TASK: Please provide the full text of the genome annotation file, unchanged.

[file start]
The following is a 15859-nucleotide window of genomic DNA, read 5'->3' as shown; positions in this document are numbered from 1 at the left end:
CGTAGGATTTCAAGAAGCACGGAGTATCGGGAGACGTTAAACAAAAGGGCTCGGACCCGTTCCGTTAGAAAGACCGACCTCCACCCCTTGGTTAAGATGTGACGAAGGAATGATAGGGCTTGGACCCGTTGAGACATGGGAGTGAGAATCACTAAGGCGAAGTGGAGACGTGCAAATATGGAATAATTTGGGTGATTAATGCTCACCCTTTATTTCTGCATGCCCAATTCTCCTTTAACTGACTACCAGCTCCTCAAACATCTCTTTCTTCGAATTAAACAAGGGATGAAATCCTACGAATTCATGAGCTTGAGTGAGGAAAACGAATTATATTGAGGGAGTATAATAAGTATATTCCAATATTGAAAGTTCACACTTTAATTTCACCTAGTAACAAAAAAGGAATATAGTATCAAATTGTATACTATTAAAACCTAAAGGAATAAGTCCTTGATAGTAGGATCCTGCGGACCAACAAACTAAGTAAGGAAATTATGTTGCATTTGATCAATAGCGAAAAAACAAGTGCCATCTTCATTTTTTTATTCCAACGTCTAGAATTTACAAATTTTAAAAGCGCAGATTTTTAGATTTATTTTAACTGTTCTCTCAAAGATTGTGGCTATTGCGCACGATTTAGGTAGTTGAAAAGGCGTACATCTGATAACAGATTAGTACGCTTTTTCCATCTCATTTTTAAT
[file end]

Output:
The following is a 15859-nucleotide window of genomic DNA, read 5'->3' as shown; positions in this document are numbered from 1 at the left end:
CGTAGGATTTCAAGAAGCACGGAGTATCGGGAGACGTTAAACAAAAGGGCTCGGACCCGTTCCGTTAGAAAGACCGACCTCCACCCCTTGGTTAAGATGTGACGAAGGAATGATAGGGCTTGGACCCGTTGAGACATGGGAGTGAGAATCACTAAGGCGAAGTGGAGACGTGCAAATATGGAATAATTTGGGTGATTAATGCTCACCCTTTATTTCTGCATGCCCAATTCTCCTTTAACTGACTACCAGCTCCTCAAACATCTCTTTCTTCGAATTAAACAAGGGATGAAATCCTACGAATTCATGAGCTTGAGTGAGGAAAACGAATTATATTGAGGGAGTATAATAAGTATATTCCAATATTGAAAGTTCACACTTTAATTTCACCTAGTAACAAAAAAGGAATATAGTATCAAATTGTATACTATTAAAACCTAAAGGAATAAGTCCTTGATAGTAGGATCCTGCGGACCAACAAACTAAGTAAGGAAATTATGTTGCATTTGATCAATAGCGAAAAAACAAGTGCCATCTTCATTTTTTTATTCCAACGTCTAGAATTTACAAATTTTAAAAGCGCAGATTTTTAGATTTATTTTAACTGTTCTCTCAAAGATTGTGGCTATTGCGCACGATTTAGGTAGTTGAAAAGGCGTACATCTGATAACAGATTAGTACGCTTTTTCCATCTCATTTTTAAT